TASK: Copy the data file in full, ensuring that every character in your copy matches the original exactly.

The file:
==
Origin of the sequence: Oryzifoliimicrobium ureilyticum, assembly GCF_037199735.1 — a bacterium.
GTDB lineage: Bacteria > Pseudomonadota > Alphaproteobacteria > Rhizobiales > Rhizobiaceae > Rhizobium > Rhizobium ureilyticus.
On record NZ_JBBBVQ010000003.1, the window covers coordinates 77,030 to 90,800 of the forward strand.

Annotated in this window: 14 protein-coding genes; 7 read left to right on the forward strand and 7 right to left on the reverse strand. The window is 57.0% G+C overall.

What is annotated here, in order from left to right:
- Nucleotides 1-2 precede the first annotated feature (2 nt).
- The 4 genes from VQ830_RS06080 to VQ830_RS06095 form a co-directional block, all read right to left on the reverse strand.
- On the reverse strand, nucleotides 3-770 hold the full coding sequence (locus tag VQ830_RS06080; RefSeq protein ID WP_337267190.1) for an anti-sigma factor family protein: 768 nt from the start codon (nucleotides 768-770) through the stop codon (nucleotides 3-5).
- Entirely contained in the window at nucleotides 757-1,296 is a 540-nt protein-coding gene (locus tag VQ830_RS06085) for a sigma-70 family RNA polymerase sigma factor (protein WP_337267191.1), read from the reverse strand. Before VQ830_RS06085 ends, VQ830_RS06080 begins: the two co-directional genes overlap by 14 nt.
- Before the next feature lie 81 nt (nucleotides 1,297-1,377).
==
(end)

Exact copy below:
Origin of the sequence: Oryzifoliimicrobium ureilyticum, assembly GCF_037199735.1 — a bacterium.
GTDB lineage: Bacteria > Pseudomonadota > Alphaproteobacteria > Rhizobiales > Rhizobiaceae > Rhizobium > Rhizobium ureilyticus.
On record NZ_JBBBVQ010000003.1, the window covers coordinates 77,030 to 90,800 of the forward strand.

Annotated in this window: 14 protein-coding genes; 7 read left to right on the forward strand and 7 right to left on the reverse strand. The window is 57.0% G+C overall.

What is annotated here, in order from left to right:
- Nucleotides 1-2 precede the first annotated feature (2 nt).
- The 4 genes from VQ830_RS06080 to VQ830_RS06095 form a co-directional block, all read right to left on the reverse strand.
- On the reverse strand, nucleotides 3-770 hold the full coding sequence (locus tag VQ830_RS06080; RefSeq protein ID WP_337267190.1) for an anti-sigma factor family protein: 768 nt from the start codon (nucleotides 768-770) through the stop codon (nucleotides 3-5).
- Entirely contained in the window at nucleotides 757-1,296 is a 540-nt protein-coding gene (locus tag VQ830_RS06085) for a sigma-70 family RNA polymerase sigma factor (protein WP_337267191.1), read from the reverse strand. Before VQ830_RS06085 ends, VQ830_RS06080 begins: the two co-directional genes overlap by 14 nt.
- Before the next feature lie 81 nt (nucleotides 1,297-1,377).